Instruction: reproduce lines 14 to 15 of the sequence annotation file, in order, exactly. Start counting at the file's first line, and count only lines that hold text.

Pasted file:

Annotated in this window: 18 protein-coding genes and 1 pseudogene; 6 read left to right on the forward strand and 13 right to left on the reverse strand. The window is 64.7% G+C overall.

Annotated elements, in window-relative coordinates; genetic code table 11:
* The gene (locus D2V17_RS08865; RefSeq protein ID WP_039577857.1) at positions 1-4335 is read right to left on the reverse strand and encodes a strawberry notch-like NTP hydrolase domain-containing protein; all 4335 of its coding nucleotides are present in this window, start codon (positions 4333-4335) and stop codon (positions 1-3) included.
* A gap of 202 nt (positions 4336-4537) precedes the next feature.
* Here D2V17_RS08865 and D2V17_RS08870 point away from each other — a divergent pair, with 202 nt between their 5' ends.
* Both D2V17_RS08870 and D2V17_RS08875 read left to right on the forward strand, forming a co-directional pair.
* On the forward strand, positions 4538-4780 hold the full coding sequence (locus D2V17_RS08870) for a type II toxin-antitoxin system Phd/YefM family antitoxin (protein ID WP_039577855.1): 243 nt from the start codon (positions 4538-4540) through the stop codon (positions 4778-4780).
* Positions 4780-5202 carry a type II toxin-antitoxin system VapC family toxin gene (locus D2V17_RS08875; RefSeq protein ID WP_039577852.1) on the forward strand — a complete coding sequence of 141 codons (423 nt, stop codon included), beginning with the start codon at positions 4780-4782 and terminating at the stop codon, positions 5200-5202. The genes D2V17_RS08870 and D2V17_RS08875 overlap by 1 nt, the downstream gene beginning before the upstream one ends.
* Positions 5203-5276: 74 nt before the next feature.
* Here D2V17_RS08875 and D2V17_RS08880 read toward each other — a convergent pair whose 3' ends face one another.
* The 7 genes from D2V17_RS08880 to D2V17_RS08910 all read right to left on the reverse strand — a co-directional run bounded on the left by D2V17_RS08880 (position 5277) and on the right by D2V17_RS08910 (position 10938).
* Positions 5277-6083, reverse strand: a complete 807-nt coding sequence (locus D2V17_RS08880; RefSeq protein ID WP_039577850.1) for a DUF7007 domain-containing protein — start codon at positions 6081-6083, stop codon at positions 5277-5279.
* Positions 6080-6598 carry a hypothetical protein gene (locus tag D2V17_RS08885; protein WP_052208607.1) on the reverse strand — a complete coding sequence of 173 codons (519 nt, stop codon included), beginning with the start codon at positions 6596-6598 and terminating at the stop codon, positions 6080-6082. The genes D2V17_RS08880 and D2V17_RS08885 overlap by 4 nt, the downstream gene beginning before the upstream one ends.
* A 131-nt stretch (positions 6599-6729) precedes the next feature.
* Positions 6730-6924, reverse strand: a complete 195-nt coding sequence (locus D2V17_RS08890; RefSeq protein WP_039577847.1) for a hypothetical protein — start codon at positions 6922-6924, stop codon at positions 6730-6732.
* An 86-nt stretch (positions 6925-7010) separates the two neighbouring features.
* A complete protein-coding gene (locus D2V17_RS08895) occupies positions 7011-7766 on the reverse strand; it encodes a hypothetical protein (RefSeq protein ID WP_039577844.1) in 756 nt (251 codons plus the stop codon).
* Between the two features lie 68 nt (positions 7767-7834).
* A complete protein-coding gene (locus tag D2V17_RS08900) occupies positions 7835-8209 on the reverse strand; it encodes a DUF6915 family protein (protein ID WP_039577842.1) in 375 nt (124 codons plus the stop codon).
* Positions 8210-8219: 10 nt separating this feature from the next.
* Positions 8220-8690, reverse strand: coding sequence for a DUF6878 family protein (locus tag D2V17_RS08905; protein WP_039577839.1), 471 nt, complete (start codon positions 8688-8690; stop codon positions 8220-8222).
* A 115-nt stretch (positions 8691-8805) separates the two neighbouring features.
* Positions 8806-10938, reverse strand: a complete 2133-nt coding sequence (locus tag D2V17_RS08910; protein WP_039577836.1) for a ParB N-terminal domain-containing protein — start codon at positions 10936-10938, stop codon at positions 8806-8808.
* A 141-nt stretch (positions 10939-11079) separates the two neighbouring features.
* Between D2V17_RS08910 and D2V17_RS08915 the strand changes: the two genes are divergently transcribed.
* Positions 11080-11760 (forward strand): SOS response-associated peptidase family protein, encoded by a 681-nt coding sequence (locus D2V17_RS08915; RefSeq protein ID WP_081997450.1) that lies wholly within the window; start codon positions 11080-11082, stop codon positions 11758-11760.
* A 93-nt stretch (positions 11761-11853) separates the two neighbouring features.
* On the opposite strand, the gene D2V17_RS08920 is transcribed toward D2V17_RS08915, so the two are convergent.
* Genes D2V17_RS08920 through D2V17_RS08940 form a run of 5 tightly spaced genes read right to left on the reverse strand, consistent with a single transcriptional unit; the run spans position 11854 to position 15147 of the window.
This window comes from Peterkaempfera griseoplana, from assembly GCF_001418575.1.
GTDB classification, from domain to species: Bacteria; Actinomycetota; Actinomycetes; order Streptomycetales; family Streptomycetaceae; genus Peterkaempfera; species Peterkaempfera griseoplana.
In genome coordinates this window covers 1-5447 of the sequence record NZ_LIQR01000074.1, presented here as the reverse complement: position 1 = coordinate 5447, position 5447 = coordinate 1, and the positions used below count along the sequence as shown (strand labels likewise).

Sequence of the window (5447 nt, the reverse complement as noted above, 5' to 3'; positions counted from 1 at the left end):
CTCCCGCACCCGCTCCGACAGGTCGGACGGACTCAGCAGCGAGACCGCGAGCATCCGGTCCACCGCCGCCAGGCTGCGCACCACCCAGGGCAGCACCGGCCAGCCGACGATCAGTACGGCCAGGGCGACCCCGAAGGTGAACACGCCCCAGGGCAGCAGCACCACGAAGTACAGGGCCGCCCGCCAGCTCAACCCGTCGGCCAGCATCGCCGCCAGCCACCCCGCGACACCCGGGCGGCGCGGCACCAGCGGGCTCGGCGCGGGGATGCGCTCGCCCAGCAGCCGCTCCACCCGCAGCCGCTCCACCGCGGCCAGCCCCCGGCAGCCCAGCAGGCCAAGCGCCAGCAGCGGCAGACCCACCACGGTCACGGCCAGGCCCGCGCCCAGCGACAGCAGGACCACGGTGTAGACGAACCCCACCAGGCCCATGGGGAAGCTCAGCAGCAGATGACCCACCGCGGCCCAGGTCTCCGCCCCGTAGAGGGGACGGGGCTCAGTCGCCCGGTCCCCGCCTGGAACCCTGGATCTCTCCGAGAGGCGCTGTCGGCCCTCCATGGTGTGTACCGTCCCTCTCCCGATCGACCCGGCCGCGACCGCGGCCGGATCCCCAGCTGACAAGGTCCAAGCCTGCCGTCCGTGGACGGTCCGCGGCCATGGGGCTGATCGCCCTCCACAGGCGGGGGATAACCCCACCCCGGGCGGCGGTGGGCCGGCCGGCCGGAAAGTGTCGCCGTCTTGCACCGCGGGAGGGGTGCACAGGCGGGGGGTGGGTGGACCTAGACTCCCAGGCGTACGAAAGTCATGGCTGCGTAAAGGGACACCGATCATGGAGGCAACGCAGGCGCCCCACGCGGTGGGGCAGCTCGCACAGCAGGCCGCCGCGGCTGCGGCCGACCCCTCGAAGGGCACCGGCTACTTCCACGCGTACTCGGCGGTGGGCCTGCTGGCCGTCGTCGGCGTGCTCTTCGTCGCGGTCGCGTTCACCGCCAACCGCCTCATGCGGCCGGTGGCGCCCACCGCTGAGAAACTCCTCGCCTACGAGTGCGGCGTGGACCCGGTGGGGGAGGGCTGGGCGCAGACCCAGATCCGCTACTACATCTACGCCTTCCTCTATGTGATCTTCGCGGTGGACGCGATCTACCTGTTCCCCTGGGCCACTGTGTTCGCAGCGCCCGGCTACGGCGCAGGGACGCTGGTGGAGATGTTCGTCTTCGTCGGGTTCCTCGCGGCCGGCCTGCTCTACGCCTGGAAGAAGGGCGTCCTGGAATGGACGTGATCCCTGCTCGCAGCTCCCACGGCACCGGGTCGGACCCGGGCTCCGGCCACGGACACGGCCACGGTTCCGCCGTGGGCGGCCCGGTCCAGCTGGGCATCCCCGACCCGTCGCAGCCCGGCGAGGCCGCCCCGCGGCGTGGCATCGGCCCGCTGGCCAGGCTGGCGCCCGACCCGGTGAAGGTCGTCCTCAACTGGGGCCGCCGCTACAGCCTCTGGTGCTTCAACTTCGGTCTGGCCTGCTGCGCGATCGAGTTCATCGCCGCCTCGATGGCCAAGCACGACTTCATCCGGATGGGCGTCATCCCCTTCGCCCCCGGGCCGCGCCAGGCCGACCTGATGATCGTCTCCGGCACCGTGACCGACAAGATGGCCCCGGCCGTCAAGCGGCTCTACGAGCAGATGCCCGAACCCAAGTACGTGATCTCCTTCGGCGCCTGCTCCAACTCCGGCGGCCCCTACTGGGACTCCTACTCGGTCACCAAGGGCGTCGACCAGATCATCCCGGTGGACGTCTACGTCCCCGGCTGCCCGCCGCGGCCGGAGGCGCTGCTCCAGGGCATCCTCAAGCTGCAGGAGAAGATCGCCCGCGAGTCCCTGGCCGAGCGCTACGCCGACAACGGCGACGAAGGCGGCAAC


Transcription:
* A 131-nt stretch (positions 6599-6729) precedes the next feature.
* Positions 6730-6924, reverse strand: a complete 195-nt coding sequence (locus D2V17_RS08890; RefSeq protein WP_039577847.1) for a hypothetical protein — start codon at positions 6922-6924, stop codon at positions 6730-6732.